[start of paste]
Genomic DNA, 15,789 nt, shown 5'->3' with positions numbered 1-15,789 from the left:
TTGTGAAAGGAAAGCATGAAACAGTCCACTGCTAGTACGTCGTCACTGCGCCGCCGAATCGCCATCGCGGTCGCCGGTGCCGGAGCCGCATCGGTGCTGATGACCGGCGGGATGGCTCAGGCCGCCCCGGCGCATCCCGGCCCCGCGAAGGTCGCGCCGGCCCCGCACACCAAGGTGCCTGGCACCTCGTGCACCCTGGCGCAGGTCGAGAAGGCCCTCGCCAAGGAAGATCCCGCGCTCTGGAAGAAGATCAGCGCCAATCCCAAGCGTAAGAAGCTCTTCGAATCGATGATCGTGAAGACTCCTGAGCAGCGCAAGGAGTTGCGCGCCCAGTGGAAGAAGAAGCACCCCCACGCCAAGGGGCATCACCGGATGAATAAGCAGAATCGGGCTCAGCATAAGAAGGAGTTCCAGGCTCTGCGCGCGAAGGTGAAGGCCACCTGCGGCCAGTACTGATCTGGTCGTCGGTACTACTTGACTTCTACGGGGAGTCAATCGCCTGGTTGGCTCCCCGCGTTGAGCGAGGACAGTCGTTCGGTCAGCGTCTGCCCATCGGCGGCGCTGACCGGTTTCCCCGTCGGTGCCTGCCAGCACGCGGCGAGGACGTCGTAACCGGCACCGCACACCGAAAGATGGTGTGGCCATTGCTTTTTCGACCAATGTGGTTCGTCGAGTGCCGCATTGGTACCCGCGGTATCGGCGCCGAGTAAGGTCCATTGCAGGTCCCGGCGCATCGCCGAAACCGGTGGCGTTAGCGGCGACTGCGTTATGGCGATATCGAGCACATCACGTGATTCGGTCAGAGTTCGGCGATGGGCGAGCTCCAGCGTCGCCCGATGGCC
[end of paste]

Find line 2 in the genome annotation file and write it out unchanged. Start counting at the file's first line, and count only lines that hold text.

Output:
TTGTGAAAGGAAAGCATGAAACAGTCCACTGCTAGTACGTCGTCACTGCGCCGCCGAATCGCCATCGCGGTCGCCGGTGCCGGAGCCGCATCGGTGCTGATGACCGGCGGGATGGCTCAGGCCGCCCCGGCGCATCCCGGCCCCGCGAAGGTCGCGCCGGCCCCGCACACCAAGGTGCCTGGCACCTCGTGCACCCTGGCGCAGGTCGAGAAGGCCCTCGCCAAGGAAGATCCCGCGCTCTGGAAGAAGATCAGCGCCAATCCCAAGCGTAAGAAGCTCTTCGAATCGATGATCGTGAAGACTCCTGAGCAGCGCAAGGAGTTGCGCGCCCAGTGGAAGAAGAAGCACCCCCACGCCAAGGGGCATCACCGGATGAATAAGCAGAATCGGGCTCAGCATAAGAAGGAGTTCCAGGCTCTGCGCGCGAAGGTGAAGGCCACCTGCGGCCAGTACTGATCTGGTCGTCGGTACTACTTGACTTCTACGGGGAGTCAATCGCCTGGTTGGCTCCCCGCGTTGAGCGAGGACAGTCGTTCGGTCAGCGTCTGCCCATCGGCGGCGCTGACCGGTTTCCCCGTCGGTGCCTGCCAGCACGCGGCGAGGACGTCGTAACCGGCACCGCACACCGAAAGATGGTGTGGCCATTGCTTTTTCGACCAATGTGGTTCGTCGAGTGCCGCATTGGTACCCGCGGTATCGGCGCCGAGTAAGGTCCATTGCAGGTCCCGGCGCATCGCCGAAACCGGTGGCGTTAGCGGCGACTGCGTTATGGCGATATCGAGCACATCACGTGATTCGGTCAGAGTTCGGCGATGGGCGAGCTCCAGCGTCGCCCGATGGCC